Then the contents of the daily service tank should be minimised prior to completely refilling the daily service tank with the fuel from the settling tank.
In all circumstances, during fuel grade transitions, it is recommended that the operation of the centrifuges and back flush filters are closely monitored to highlight any fuel incompatibility issues.
Ship Fuel Handling
During the transition from a high viscosity residual fuel to a low viscosity fuel and vice versa, to reduce the risk of the fuel pumps scuffing, care needs to be taken to ensure that the rate of temperature change in the fuel pumps is not greater than the maximum recommended by the engine manufacturer, typically 2˚C per minute. Operation on a fuel with low viscosity may lead to the possibility of significant fuel leakage from the fuel injection pumps and it may be difficult to start an engine on low viscosity fuel, if the fuel pumps have not been maintained within the engine manufacturer’s recommendations.
Ship owners should ensure that the on board centrifugal purification systems can successfully handle the density of the fuels supplied.These systems may require adjustment when switching fuel grades.
Fuels supplied by BP will meet the requirements of ISO 8217. Thus no operational issues are anticipated burning fuels supplied by BP
In advance of 1 January 2020, ship operators will need to develop implementation plans for individual ships to ensure tank capacities and handling capabilities meet requirements. For ships not fitted with scrubbers and intending to burn VLSFO, it will be necessary to clean ships’ fuel oil tanks and service systems prior to 2020, as loading compliant fuel into empty fuel tanks that have previously carried HSFO and not been cleaned will potentially cause both operational issues and risk of non-compliance with the 0.50% sulphur limit.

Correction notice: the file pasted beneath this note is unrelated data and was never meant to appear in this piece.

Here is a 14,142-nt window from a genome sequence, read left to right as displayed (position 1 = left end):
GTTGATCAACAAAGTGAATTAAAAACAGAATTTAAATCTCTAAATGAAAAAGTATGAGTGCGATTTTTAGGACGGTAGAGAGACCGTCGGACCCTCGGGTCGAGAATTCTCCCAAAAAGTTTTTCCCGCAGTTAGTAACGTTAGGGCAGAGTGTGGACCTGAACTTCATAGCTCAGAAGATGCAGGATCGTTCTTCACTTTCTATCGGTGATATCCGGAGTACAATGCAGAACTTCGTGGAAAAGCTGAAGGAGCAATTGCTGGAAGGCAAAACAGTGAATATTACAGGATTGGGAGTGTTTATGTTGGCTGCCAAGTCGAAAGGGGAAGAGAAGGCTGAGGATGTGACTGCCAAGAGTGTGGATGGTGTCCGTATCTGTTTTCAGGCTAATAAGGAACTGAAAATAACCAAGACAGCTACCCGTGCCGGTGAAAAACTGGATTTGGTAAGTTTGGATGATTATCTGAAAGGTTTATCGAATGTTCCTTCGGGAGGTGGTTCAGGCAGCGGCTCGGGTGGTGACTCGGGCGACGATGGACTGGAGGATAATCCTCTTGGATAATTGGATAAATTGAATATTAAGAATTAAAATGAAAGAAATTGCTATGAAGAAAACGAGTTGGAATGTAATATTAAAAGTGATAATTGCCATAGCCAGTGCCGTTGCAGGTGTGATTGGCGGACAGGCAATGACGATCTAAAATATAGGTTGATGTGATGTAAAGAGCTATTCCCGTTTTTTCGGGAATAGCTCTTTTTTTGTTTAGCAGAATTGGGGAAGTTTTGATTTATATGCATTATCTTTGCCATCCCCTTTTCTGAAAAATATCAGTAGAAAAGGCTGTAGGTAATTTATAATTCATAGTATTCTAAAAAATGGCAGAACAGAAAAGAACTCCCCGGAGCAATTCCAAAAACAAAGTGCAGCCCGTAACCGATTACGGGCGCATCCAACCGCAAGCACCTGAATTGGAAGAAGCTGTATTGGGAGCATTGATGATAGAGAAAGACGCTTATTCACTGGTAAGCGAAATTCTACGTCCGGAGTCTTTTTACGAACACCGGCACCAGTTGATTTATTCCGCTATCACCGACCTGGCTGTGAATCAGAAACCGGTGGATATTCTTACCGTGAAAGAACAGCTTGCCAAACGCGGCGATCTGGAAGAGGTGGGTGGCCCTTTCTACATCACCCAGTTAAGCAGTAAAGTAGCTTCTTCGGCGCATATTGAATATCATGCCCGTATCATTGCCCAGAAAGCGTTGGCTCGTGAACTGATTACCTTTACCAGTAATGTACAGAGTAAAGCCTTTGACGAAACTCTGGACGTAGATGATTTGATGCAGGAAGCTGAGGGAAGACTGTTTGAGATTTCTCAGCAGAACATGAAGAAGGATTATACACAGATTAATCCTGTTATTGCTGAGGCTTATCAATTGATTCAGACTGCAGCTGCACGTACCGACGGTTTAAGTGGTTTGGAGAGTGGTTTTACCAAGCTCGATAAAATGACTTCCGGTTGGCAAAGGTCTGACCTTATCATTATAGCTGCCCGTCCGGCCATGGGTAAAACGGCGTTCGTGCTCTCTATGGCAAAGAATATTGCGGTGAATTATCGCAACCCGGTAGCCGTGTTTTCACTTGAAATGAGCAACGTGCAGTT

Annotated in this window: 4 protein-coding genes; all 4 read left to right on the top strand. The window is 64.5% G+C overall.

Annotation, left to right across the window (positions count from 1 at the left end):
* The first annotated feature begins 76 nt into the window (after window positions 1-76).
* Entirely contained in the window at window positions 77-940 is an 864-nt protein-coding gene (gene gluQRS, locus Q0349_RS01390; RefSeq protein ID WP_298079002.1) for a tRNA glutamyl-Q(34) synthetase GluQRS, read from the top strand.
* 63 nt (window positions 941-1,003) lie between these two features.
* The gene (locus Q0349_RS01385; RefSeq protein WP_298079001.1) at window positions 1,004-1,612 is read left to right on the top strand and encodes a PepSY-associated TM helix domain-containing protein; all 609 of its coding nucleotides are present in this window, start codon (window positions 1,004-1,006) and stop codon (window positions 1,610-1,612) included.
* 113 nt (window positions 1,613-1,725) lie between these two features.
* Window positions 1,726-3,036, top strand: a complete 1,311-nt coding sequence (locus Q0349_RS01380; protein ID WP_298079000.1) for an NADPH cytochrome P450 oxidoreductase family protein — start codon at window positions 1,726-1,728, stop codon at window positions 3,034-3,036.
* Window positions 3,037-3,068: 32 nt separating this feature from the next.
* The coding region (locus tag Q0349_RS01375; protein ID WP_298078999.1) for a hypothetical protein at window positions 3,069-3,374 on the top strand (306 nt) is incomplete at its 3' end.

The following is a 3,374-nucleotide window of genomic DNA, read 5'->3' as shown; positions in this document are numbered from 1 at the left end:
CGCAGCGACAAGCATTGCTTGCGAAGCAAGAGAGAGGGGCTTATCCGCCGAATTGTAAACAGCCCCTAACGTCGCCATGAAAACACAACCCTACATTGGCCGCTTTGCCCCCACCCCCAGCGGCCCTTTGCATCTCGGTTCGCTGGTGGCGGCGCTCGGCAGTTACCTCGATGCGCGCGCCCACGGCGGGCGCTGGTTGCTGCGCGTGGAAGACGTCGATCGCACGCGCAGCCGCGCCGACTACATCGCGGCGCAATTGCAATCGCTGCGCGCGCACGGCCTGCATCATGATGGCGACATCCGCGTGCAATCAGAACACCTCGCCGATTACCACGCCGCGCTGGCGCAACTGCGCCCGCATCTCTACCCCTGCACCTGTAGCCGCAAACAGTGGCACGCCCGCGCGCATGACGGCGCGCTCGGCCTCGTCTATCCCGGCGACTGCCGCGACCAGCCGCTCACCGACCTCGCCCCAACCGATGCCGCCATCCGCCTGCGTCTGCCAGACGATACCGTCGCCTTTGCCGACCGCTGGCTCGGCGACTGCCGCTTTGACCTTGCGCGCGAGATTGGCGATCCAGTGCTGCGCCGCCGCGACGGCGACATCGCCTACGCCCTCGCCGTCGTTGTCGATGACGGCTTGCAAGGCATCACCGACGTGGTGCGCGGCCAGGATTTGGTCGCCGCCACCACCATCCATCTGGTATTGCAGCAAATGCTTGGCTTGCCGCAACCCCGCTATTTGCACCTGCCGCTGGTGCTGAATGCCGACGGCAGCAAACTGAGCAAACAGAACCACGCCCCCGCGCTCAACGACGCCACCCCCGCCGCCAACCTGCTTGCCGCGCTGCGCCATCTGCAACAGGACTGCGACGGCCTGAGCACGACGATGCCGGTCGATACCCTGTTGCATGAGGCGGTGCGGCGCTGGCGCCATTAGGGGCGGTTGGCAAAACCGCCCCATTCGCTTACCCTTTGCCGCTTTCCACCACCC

After VLSFO has been loaded to the cleaned tank(s) and following sufficient running time on that fuel, it is recommended that fuel samples are taken just prior to the engine and tested for sulphur content to ensure compliance. Such testing should be done well before 1 January 2020 to allow time for any remedial action which may be required.
In accordance with the MARPOL legislation, the primary responsibility for sulphur compliance lies with the ship owners.
For ships using separate fuels to comply with the legislation when entering or leaving an ECA, it is a requirement that detailed written changeover procedures are on board. The ship has to record the volume of low sulphur fuel oil in each tank, the date, time and position of the ship when any fuel changeover operation is completed, prior to entry into an ECA or commenced after exit from an ECA.
Engine manuals should be consulted for guidance on the specific engine restrictions at the time of fuel grade changeover, but, typically, changeover should take place under part-load engine operation. The ship should carry out the transition taking into account all relevant safety considerations, including operating location.
Vessel operators will need to use the correct grade of lubricating oil suitable for low sulphur fuels in order to ensure the correct level of protection is provided. Guidance should be sought from the vessel’s lubricant supplier.